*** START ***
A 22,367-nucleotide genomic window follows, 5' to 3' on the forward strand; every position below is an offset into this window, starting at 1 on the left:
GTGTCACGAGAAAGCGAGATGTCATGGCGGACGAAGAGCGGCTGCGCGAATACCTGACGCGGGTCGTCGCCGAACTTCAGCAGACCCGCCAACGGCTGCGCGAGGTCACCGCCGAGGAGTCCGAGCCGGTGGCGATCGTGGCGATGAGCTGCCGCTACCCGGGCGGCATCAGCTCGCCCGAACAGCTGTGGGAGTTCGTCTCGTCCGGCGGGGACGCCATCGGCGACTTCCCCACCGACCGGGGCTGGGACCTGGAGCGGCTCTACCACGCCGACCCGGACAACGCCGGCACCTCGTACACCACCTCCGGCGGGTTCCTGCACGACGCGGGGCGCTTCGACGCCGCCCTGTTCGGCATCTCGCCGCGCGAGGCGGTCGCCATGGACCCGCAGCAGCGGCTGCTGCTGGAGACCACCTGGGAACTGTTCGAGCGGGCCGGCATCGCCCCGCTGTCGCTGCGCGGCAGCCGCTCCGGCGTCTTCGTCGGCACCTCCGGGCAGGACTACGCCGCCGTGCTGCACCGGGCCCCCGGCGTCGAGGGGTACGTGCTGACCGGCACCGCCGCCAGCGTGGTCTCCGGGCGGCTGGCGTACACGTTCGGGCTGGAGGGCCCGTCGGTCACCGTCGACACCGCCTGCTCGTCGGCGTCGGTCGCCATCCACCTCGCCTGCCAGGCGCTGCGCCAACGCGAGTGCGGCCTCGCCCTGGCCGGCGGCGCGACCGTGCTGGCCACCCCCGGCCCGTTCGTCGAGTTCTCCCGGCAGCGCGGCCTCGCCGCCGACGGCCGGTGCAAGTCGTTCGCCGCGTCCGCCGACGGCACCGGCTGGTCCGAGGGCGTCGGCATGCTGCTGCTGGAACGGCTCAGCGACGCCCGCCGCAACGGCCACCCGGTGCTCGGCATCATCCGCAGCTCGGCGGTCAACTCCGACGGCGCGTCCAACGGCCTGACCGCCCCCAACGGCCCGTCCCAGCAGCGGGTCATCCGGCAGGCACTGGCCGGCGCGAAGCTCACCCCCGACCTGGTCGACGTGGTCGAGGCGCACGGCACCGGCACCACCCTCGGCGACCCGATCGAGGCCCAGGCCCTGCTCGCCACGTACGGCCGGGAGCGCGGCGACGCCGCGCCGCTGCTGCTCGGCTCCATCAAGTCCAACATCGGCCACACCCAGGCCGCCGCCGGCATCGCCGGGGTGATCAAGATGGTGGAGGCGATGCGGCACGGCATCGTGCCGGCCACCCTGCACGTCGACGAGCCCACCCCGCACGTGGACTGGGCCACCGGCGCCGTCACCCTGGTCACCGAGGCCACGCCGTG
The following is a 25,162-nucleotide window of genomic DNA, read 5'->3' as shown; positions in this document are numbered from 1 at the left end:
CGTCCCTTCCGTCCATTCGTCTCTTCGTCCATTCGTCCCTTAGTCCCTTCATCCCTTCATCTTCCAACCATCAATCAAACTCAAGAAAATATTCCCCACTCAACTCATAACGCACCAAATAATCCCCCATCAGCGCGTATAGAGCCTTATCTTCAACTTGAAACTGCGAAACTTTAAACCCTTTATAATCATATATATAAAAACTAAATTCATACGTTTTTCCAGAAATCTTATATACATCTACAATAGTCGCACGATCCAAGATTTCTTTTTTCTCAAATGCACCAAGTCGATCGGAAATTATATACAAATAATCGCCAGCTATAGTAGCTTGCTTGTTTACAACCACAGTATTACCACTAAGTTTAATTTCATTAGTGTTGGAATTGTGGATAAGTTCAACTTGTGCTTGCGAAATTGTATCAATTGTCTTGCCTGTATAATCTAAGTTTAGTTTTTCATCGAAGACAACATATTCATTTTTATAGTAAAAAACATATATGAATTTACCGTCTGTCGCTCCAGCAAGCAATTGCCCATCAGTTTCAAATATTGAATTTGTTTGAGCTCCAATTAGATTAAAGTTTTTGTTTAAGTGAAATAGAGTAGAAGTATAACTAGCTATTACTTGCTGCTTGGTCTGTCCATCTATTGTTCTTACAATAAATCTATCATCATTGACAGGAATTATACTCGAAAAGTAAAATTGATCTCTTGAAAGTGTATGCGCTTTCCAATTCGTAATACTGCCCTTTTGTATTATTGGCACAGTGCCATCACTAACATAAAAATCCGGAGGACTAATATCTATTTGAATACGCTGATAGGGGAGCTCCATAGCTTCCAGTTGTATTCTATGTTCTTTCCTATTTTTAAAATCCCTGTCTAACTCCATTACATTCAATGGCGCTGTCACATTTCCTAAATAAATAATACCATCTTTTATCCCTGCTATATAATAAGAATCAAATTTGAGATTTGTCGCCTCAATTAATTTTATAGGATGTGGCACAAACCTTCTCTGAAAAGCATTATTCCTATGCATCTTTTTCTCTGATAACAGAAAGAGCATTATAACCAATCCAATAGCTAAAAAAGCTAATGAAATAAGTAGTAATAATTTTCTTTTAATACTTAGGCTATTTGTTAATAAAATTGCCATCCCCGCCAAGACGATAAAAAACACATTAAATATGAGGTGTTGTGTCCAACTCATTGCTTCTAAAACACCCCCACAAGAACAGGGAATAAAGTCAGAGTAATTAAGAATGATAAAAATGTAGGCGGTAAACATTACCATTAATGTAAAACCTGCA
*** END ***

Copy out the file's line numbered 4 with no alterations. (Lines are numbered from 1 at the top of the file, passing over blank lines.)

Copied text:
CGTCCCTTCCGTCCATTCGTCTCTTCGTCCATTCGTCCCTTAGTCCCTTCATCCCTTCATCTTCCAACCATCAATCAAACTCAAGAAAATATTCCCCACTCAACTCATAACGCACCAAATAATCCCCCATCAGCGCGTATAGAGCCTTATCTTCAACTTGAAACTGCGAAACTTTAAACCCTTTATAATCATATATATAAAAACTAAATTCATACGTTTTTCCAGAAATCTTATATACATCTACAATAGTCGCACGATCCAAGATTTCTTTTTTCTCAAATGCACCAAGTCGATCGGAAATTATATACAAATAATCGCCAGCTATAGTAGCTTGCTTGTTTACAACCACAGTATTACCACTAAGTTTAATTTCATTAGTGTTGGAATTGTGGATAAGTTCAACTTGTGCTTGCGAAATTGTATCAATTGTCTTGCCTGTATAATCTAAGTTTAGTTTTTCATCGAAGACAACATATTCATTTTTATAGTAAAAAACATATATGAATTTACCGTCTGTCGCTCCAGCAAGCAATTGCCCATCAGTTTCAAATATTGAATTTGTTTGAGCTCCAATTAGATTAAAGTTTTTGTTTAAGTGAAATAGAGTAGAAGTATAACTAGCTATTACTTGCTGCTTGGTCTGTCCATCTATTGTTCTTACAATAAATCTATCATCATTGACAGGAATTATACTCGAAAAGTAAAATTGATCTCTTGAAAGTGTATGCGCTTTCCAATTCGTAATACTGCCCTTTTGTATTATTGGCACAGTGCCATCACTAACATAAAAATCCGGAGGACTAATATCTATTTGAATACGCTGATAGGGGAGCTCCATAGCTTCCAGTTGTATTCTATGTTCTTTCCTATTTTTAAAATCCCTGTCTAACTCCATTACATTCAATGGCGCTGTCACATTTCCTAAATAAATAATACCATCTTTTATCCCTGCTATATAATAAGAATCAAATTTGAGATTTGTCGCCTCAATTAATTTTATAGGATGTGGCACAAACCTTCTCTGAAAAGCATTATTCCTATGCATCTTTTTCTCTGATAACAGAAAGAGCATTATAACCAATCCAATAGCTAAAAAAGCTAATGAAATAAGTAGTAATAATTTTCTTTTAATACTTAGGCTATTTGTTAATAAAATTGCCATCCCCGCCAAGACGATAAAAAACACATTAAATATGAGGTGTTGTGTCCAACTCATTGCTTCTAAAACACCCCCACAAGAACAGGGAATAAAGTCAGAGTAATTAAGAATGATAAAAATGTAGGCGGTAAACATTACCATTAATGTAAAACCTGCA